With economists promising skyrocketing prices on just about everything after the New Year, strategic shopping for household needs – especially groceries – has become essential for families. But how do you know you’re getting the best deal? Most people don’t have the time or inclination to run around to 10 different stores, looking for the best deal on chicken or oil.
For those seeking to pay less, the Knesset has a solution: a government-sponsored database that would record the price of goods in grocery stores and supermarkets that consumers could tap into, finding the best price on the items they need,
The idea is the brainchild of Knesset member Carmel Shama-Hacohen and other MKs on the Knesset Economics Conmittee, which Shama-Hacohen chairs. The committee held a meeting on the project this week, with MKS, community activists, and experts weighing in on the pluses and minuses of a database.
According to the proposal, participating stores (the legislation would determine who would have to join and who would be exempt), including supermarkets and small grocery stores, as well as outlets that sell cosmetics and gasoline, would automatically download data on prices directly from the cash register as items are scanned. The information would be entered into the database, automatically updating the “market basket” of those using the database to check for the cheapest prices, and displaying the address of the stores with the best buys.
Thus, a shopper using a smartphone app could scan an item at a supermarket and determine if there are better prices on the item elsewhere, and do a calculation of their entire shopping list to determine whether it’s worth running across town to save a few shekels on one item, or whether it’s worth it to finish shopping at the store they’re currently at, because other items on the list cost more in the other store.
While there are a number of smartphone apps that already do this, they are either crowdsourced, relying on shoppers to upload the information, or are limited to only a few supermarket chains. The advantage of this database for consumers, said the committee, is that most stores would be required to participate, and that the data would be stored and distributed by the Ministry of Industry, Trade and Labor.
“Shoppers are able to determine the price advantages of distinguishing between brands in a supermarket, but have no way of determining price differences on the same item in different stores,” said Shama-Hacohen. “The new law will give consumers the ability to do this, raising the level of real competition between the major supermarket chains.”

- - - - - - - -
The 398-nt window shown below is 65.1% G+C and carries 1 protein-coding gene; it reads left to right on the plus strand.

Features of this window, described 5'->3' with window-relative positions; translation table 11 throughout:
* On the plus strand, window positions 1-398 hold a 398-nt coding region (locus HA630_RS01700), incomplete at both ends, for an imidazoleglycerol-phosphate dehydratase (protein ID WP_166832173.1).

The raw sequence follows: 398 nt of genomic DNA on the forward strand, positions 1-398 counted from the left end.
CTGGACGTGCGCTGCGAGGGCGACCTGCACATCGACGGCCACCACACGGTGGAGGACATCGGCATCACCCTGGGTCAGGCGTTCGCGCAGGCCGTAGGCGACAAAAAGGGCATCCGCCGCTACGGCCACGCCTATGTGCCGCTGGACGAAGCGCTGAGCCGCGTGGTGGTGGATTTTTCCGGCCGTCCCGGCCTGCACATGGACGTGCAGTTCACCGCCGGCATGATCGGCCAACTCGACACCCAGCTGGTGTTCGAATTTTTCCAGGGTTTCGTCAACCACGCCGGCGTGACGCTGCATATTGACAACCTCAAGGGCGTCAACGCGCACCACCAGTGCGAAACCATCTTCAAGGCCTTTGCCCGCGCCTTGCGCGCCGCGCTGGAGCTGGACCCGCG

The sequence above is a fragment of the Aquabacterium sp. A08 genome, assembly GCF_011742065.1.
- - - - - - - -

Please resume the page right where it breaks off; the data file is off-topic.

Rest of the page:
The proposal is a great idea for shoppers, said Miki Lapid, a consumer activist whose organization, the Even Yehuda Consumers Union, carries out surveys of weekly prices at 35 stores in the Netanya area, distributing the results to about 9,000 people. The surveys are difficult, but effective, he said. “When we first started, there was a 35% average difference between the most and least expensive stores. Now that difference is about 12%.”
Lapid said that it was consumer pressure, based on awareness, that brought prices down. “If the new competition in the cellphone market saved families 100-300 shekels a month, this database will save them 300-500 ($74-$125) a month,” Lapid added.
But not everyone will benefit, said Eli Stavi, and the small shopkeepers he represents as head of the “Makolet (Grocery) Forum” may well be driven out of business. A database like this promises an all-out price war as the “big boys” fight for consumer pocketbooks and loyalty. The small groceries that dot Israel’s neighborhoods don’t have the economies of scale to compete with large chains. But the database would not sound a death knell for the groceries, Shama-Hacohen said. “They can offer services in the neighborhood that large chains cannot, such as accessibility and later hours. It’s a little early to write their eulogies,” he said.
According to Yoram Cohen, director of the Israel Law, Information and Technology Authority – a department of the Justice Ministry – there is no legal reason not to implement the database, even though it would compel stores to join, as it would not interfere with stores’ freedom to do business and was in line with legislation encouraging marketplace competition. The information is publicly available, so there is no invasion of privacy. In fact, he said, the database was a great idea. “The stores already know a great deal about your purchasing habits.” The database, he said, “will restore power to the consumers.”
The committee will review all testimony and meet again after the holidays — but the MKs were serious about finding a way to implement this program, said Shama-Hacohen. A recent report by the state comptroller on the high price of food products in Israel released last week underscores the need for a price database.
“That report shows that Israelis are not paranoid when they claim that prices are higher here than elsewhere,” said Shama-Hacohen. “We intend to find ways to make sure they pay less.”